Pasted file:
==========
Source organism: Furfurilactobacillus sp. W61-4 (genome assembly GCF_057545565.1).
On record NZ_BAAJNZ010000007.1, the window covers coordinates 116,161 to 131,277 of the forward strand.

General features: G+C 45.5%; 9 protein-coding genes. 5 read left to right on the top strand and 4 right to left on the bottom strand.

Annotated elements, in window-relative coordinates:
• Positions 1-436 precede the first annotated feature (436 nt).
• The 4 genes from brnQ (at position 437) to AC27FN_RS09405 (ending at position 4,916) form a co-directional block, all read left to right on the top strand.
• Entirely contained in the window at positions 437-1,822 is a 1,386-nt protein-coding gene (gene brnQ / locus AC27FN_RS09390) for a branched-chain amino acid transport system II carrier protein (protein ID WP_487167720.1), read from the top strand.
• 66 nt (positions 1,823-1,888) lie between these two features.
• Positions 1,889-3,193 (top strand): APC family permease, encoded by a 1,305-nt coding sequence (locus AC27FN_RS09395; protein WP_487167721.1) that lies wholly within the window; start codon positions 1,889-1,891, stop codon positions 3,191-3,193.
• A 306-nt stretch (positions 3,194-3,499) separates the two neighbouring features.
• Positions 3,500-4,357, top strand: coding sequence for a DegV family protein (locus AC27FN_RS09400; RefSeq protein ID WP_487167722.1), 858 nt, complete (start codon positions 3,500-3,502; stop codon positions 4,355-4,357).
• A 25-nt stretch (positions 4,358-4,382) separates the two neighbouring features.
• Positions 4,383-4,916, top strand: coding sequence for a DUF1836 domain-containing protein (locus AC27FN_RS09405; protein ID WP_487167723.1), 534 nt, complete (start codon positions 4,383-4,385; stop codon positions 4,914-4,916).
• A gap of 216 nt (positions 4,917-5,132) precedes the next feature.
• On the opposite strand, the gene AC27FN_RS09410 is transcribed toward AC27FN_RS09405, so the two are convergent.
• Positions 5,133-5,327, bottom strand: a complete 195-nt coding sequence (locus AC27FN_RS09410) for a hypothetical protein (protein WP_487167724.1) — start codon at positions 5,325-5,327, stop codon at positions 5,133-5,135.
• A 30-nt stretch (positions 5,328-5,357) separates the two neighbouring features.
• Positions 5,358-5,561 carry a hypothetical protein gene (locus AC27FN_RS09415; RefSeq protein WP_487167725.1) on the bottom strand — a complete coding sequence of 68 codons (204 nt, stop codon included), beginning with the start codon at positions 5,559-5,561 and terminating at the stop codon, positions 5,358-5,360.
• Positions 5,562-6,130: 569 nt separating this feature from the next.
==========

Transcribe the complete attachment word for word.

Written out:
Source organism: Furfurilactobacillus sp. W61-4 (genome assembly GCF_057545565.1).
On record NZ_BAAJNZ010000007.1, the window covers coordinates 116,161 to 131,277 of the forward strand.

General features: G+C 45.5%; 9 protein-coding genes. 5 read left to right on the top strand and 4 right to left on the bottom strand.

Annotated elements, in window-relative coordinates:
• Positions 1-436 precede the first annotated feature (436 nt).
• The 4 genes from brnQ (at position 437) to AC27FN_RS09405 (ending at position 4,916) form a co-directional block, all read left to right on the top strand.
• Entirely contained in the window at positions 437-1,822 is a 1,386-nt protein-coding gene (gene brnQ / locus AC27FN_RS09390) for a branched-chain amino acid transport system II carrier protein (protein ID WP_487167720.1), read from the top strand.
• 66 nt (positions 1,823-1,888) lie between these two features.
• Positions 1,889-3,193 (top strand): APC family permease, encoded by a 1,305-nt coding sequence (locus AC27FN_RS09395; protein WP_487167721.1) that lies wholly within the window; start codon positions 1,889-1,891, stop codon positions 3,191-3,193.
• A 306-nt stretch (positions 3,194-3,499) separates the two neighbouring features.
• Positions 3,500-4,357, top strand: coding sequence for a DegV family protein (locus AC27FN_RS09400; RefSeq protein ID WP_487167722.1), 858 nt, complete (start codon positions 3,500-3,502; stop codon positions 4,355-4,357).
• A 25-nt stretch (positions 4,358-4,382) separates the two neighbouring features.
• Positions 4,383-4,916, top strand: coding sequence for a DUF1836 domain-containing protein (locus AC27FN_RS09405; protein ID WP_487167723.1), 534 nt, complete (start codon positions 4,383-4,385; stop codon positions 4,914-4,916).
• A gap of 216 nt (positions 4,917-5,132) precedes the next feature.
• On the opposite strand, the gene AC27FN_RS09410 is transcribed toward AC27FN_RS09405, so the two are convergent.
• Positions 5,133-5,327, bottom strand: a complete 195-nt coding sequence (locus AC27FN_RS09410) for a hypothetical protein (protein WP_487167724.1) — start codon at positions 5,325-5,327, stop codon at positions 5,133-5,135.
• A 30-nt stretch (positions 5,328-5,357) separates the two neighbouring features.
• Positions 5,358-5,561 carry a hypothetical protein gene (locus AC27FN_RS09415; RefSeq protein WP_487167725.1) on the bottom strand — a complete coding sequence of 68 codons (204 nt, stop codon included), beginning with the start codon at positions 5,559-5,561 and terminating at the stop codon, positions 5,358-5,360.
• Positions 5,562-6,130: 569 nt separating this feature from the next.